Power firms fined £1m for failing to hit connection deadlines
Ofgem said Scottish Hydro Electric Power Distribution (SHEPD), which is owned by Scottish and Southern Energy, will pay the fine for taking too long to connect customers and for not having systems in place to monitor their service.
SHEPD serves 721,000 customers in a region covering a quarter of the UK landmass, including Aberdeen, Dundee, Inverness and Perth as well as most of the Inner and Outer Hebrides and Orkney and Shetland.
Two English power companies, Central Networks, which is owned by E.ON and Electricity North West, were each also fined 400,000 and 100,000 respectively.
The firms connect a range of customers to the power grid, such as housing developers and small-scale renewables generators like wind farms.
They hold a monopoly in their areas and customers are therefore reliant on them providing a good connection service, according to Ofgem.
The investigation covered a period from 2004 to 2009, and the watchdog said it was particularly concerned that SHEPD was not able to demonstrate full compliance until the second half of 2009.
Stuart Cook, senior partner of smarter grids and governance at Ofgem, said: "Today's penalty sends a clear message that the companies must meet the standards set by Ofgem for connection services.
"We recognise that all three companies have taken steps to improve their connection services, in some cases prior to the commencement of the investigation, but they should have taken this action sooner."
Ofgem added that the companies have all co-operated with the investigation and have accepted its findings. This is reflected in the level of the penalties, which otherwise would have been higher.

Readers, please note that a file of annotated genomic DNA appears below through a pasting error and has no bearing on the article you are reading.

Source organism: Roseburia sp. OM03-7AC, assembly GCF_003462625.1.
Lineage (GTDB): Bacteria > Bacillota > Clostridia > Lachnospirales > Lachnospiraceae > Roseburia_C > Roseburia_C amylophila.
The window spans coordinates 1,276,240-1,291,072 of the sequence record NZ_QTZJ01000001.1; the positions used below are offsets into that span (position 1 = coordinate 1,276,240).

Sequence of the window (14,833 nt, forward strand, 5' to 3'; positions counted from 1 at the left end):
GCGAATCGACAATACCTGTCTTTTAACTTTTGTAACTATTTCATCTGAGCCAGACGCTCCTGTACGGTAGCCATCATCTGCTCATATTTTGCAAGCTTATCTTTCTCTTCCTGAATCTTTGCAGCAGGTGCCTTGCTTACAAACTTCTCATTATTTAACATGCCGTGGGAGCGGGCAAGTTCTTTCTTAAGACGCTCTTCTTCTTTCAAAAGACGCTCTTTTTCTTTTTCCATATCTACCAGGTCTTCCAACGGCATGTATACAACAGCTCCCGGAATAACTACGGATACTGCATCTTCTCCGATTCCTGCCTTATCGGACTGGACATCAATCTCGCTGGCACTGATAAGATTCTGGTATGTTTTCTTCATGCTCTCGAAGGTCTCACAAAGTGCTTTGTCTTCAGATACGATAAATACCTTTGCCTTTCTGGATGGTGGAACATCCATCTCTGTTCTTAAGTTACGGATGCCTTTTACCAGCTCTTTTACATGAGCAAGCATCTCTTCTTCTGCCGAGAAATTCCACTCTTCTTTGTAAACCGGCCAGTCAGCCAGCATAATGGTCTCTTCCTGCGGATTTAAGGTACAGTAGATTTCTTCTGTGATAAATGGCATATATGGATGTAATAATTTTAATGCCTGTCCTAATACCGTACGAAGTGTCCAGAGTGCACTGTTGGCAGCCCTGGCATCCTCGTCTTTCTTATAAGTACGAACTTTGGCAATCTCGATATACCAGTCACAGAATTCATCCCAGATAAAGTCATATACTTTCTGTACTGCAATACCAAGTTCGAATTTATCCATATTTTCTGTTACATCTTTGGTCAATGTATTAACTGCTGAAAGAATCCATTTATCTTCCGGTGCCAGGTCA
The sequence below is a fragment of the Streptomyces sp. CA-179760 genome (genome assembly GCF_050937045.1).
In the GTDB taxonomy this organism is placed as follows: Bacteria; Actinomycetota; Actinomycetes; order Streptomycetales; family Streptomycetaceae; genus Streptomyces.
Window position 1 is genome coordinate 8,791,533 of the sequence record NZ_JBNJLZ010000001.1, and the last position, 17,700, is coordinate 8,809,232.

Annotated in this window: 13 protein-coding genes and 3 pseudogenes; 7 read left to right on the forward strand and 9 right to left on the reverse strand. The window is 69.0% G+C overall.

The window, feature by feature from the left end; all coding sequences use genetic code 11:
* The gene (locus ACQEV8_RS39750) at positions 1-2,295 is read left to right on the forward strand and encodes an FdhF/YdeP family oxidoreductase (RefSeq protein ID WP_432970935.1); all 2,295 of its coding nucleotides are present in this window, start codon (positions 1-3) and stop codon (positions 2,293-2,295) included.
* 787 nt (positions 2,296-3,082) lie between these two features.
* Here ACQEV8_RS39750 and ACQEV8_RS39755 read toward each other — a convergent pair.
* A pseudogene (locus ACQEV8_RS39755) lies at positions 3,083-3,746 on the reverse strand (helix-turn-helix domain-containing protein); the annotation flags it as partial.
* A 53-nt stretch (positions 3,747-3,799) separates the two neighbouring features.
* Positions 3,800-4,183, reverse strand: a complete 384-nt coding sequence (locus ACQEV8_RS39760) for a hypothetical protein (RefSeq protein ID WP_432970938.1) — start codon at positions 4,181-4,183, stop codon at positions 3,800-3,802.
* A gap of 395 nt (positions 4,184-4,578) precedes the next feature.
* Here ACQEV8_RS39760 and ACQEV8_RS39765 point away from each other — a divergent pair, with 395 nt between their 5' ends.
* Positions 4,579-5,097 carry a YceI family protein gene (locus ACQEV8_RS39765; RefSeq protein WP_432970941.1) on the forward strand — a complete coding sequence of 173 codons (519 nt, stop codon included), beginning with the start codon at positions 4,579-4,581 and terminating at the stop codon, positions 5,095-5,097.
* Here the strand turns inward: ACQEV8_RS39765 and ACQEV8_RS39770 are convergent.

Ofgem - the Office of the Gas and Electricity Markets - is the regulator of Britain's gas and electricity industries. Its investigation covered the period 1 July 2004 to 15 July 2009 and reviewed almost 49,000 connection inquiries.
A spokesman said it established that there were 22 cases where SHEPD did not meet deadlines for providing connection offers to small-scale renewable generators.
There were also 72 instances where it could not confirm whether it was in breach of the deadline because it did not have adequate systems in place.
Ofgem said that, given the need to invest 200 billion in the energy industry in the next ten years - more than 30bn of that in networks - it was vital that customers got prompt connections.
In October, it introduced compensation arrangements when local power network companies do not meet targets for good customer service in connections. Customers now receive compensation payments automatically when certain standards are breached by the companies.SHEPD said it fully accepted Ofgem's ruling and co-operated fully with the investigation, providing detailed information, both on a voluntary basis and in response to formal information requests.